Nishikori’s erratic loss to Murray reflects his French Open

8 Jun


Kei Nishikori’s French Open ended with an appropriately erratic performance against top-ranked Andy Murray in the quarterfinals.

The 2-6, 6-1, 7-6 (7-0), 6-1 score and the manner of the defeat fittingly reflected how inconsistently Nishikori had been playing. In his previous four matches at Roland Garros, he twice won a set 6-0 and twice lost a set 6-0.

So it was a bit of a guess which Nishikori would turn up Wednesday at a sunny but somewhat windy Court Philippe Chatrier.

Murray got a taste of Nishikori’s stylish shot-making in the first set, then saw Nishikori carelessly give points away in the second set, disintegrate completely after forcing a third-set tiebreaker and lose six straight games despite securing an early break in the fourth set.

“For sure I need more consistency. I should, you know, maintain the level like I did in the first set,” the eighth-seeded Japanese player said. “I think my serve got a little bit bad today, missing too many first serves.”

Murray was happy to profit.

“He played, you know, a very bad tiebreak and a bad game where I broke him in the fourth set, and also in the second (set),” said Murray, listing the errors. “Today (he) was maybe more erratic than usual, but I do think a little bit of that was to do with the conditions being difficult.”

It was a far cry from Nishikori’s five-set win against Murray in the quarterfinals of last year’s U.S. Open, where he had trailed 2-1 in sets before turning the tables on Murray.

When Wednesday’s humiliating tiebreaker ended, a dejected Nishikori took out his aggression on his racket by hurling it down.

His body language spoke increasingly of a player heading for trouble.

After he broke Murray at the start of the fourth set to raise his hopes of a comeback, Nishikori immediately lost his serve. He stood glumly at the far side of the court with his back to Murray, his arms stretched out against the backstop of the court, his head down between them.

The match was still evenly poised — it was only 1-1 — yet it seemed as if Nishikori knew he had missed his chance.

He was right.

The next five games flew by in a blur of Murray’s winners and Nishikori’s unforced errors: one player commanding from the front foot, the other backing off toward defeat.

When Murray broke him again and held for love, making it 4-1, Nishikori sat slumped forward with a towel draped over his head.

He simply never looked capable of launching a comeback. Instead, he seemed listless, almost resigned to losing to Murray for the ninth time in their 11 career matches.

Nishikori needs a rest before he goes to play on grass.

“Well, I try to take couple days off, because I have some issues with my body right now,” the 27-year-old said. “Recover first and try to be ready for Wimbledon.”

2016 runner-up Murray will face 2015 champion Stan Wawrinka in a matchup of three-time major title winners.

Meanwhile, defending champion Novak Djokovic stumbled and tumbled to his knees on the red clay, his racket flying from his right hand as his opponent’s backhand zipped past.

Even Djokovic found it hard to fathom how far he’s fallen, only a year removed from leaving Roland Garros as a player nonpareil, the first man in nearly a half-century to win four consecutive Grand Slam titles.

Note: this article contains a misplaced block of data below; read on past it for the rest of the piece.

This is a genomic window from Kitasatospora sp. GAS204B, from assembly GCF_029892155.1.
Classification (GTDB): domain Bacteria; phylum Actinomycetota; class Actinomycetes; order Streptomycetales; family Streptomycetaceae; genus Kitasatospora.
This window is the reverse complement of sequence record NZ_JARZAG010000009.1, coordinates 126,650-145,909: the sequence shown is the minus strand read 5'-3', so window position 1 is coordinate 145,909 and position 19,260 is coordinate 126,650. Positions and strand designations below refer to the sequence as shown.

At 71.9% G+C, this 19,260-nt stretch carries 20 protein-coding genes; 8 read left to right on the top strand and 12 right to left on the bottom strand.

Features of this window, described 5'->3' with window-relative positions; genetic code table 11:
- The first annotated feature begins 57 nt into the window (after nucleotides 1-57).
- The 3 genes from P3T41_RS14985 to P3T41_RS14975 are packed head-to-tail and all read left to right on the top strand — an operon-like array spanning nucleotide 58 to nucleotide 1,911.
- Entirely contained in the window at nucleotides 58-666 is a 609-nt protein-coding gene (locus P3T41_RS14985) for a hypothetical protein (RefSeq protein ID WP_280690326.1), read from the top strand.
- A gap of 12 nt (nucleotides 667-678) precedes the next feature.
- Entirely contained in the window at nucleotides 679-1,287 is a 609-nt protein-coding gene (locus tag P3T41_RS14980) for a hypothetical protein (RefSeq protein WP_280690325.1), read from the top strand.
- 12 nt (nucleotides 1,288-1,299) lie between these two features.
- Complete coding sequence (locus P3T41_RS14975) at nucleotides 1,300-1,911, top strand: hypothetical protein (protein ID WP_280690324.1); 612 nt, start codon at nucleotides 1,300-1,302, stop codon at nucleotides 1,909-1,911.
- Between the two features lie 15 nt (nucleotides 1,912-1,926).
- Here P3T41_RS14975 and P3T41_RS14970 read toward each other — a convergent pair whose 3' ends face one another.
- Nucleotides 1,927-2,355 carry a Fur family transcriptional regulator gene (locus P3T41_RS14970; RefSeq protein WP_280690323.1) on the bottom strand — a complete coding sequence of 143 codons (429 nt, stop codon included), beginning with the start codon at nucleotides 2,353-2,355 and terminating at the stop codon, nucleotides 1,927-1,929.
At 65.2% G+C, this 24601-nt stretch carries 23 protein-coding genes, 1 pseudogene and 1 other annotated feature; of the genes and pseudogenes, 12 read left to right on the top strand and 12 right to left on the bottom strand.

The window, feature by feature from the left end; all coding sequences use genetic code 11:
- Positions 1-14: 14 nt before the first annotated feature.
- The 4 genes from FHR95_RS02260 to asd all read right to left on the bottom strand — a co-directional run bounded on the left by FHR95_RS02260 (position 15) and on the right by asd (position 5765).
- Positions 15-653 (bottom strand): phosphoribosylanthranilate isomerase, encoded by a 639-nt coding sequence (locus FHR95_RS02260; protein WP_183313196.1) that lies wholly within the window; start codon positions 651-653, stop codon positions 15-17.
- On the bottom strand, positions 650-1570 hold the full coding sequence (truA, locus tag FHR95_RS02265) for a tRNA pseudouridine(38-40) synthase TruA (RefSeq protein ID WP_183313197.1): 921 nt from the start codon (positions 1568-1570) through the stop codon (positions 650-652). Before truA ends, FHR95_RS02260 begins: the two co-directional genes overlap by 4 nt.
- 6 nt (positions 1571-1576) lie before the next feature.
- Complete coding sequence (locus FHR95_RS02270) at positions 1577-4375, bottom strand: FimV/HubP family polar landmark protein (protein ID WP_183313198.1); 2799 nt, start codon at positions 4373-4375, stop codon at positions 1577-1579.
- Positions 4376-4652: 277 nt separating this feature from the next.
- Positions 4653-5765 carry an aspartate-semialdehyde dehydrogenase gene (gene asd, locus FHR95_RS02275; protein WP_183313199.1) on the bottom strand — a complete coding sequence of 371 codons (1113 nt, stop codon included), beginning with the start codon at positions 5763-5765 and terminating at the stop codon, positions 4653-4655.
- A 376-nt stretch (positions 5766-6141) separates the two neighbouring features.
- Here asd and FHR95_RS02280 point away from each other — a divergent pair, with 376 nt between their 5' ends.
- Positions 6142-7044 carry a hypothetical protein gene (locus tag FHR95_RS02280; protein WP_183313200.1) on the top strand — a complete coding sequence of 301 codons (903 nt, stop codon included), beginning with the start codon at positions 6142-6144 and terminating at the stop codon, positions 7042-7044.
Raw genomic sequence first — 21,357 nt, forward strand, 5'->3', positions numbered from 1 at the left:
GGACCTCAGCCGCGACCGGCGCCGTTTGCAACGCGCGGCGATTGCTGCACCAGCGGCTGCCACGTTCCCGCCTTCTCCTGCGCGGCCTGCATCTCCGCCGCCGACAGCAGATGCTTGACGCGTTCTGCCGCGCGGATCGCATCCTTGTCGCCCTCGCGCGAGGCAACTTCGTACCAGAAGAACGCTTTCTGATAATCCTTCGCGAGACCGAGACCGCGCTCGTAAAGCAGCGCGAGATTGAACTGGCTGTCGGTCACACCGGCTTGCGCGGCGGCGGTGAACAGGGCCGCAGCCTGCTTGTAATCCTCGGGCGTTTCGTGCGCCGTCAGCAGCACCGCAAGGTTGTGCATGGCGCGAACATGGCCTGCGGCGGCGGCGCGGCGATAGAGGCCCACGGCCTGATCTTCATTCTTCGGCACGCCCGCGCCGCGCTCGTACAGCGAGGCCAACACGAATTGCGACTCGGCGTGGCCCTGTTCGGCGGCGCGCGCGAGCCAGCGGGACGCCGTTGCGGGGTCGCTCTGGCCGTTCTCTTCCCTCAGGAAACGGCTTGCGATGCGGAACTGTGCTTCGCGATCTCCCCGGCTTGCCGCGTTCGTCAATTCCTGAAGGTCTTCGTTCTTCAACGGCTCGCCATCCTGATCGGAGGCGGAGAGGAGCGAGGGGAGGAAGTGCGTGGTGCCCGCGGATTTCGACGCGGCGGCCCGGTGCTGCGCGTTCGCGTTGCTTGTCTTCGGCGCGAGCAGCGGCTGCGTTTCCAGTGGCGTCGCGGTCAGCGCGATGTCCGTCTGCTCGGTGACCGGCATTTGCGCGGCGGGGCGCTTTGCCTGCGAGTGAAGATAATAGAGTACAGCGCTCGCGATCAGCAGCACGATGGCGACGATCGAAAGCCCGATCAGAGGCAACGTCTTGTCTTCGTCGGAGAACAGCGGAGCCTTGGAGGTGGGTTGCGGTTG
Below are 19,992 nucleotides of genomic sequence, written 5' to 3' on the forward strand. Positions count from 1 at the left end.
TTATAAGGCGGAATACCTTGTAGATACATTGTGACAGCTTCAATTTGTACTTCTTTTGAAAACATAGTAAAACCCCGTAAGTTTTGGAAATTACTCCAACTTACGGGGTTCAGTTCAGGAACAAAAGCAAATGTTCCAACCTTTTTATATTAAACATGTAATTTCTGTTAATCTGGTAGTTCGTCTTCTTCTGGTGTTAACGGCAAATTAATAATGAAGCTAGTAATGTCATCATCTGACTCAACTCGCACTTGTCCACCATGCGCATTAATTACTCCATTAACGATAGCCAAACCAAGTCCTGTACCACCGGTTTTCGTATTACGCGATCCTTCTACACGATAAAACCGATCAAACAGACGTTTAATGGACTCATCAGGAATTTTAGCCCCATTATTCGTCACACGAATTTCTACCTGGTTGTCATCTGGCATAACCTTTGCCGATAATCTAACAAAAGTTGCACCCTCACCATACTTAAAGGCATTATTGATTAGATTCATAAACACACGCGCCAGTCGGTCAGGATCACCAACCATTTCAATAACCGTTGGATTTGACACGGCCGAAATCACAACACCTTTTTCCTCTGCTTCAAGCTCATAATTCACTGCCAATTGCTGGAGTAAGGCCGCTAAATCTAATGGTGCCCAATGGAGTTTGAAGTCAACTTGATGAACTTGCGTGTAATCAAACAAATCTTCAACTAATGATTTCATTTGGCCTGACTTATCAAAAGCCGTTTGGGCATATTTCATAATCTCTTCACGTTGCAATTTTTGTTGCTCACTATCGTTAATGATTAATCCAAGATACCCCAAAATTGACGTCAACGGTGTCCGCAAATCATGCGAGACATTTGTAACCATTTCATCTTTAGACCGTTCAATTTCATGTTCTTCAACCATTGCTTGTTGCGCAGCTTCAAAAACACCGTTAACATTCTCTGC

That he departed this time with a surprisingly lopsided 7-6 (7-5), 6-3, 6-0 quarterfinal loss to sixth-seeded Dominic Thiem of Austria left everyone, including Djokovic, pondering the answers to difficult questions.

Did he give up in the last set? What has happened to his once-impervious play? Can he summon that again? Does he need a break from the grind of the tour?

“It’s a fact that I’m not playing close to my best, and I know that,” Djokovic said after his first straight-set loss at a major since the 2013 Wimbledon final. “For me, it’s a whole new situation that I’m facing.”

Since completing his career Grand Slam at the French Open 12 months ago, Djokovic has participated in four majors in a row without earning a trophy. He also lost his No. 1 ranking to Andy Murray.

Djokovic was runner-up at the U.S. Open but lost in the third round at Wimbledon, the first round at the Rio Olympics and the second round at the Australian Open.

“The win here last year has brought a lot of different emotions. Obviously, it was a thrill and complete fulfillment, I guess,” Djokovic said during an expansive and frank news conference. “I have lived on that wave of excitement, I guess, ’til the U.S. Open or so. And at the U.S. Open, I just was emotionally very flat and found myself in a situation that I hadn’t faced before in (my) professional tennis career.”

The 23-year-old Thiem next faces nine-time French Open champion Rafael Nadal, who advanced when No. 20 Pablo Carreno Busta stopped while trailing 6-2, 2-0 after injuring an abdominal muscle late in the first set.

“I mean, it’s a joke how tough it is to win a Slam,” said Thiem, the only player who beat Nadal in one of his 23 clay-court matches this season. “Now I beat Novak. On Friday, (it’s) Nadal. In the finals, there is another top star.”

Simona Halep and Karolina Pliskova reached the women’s semifinals. Halep came all the way back from a set and 5-1 down in the second to defeat Elina Svitolina 3-6, 7-6 (8-6), 6-0. Pliskova beat Caroline Garcia 7-6 (7-3), 6-4.

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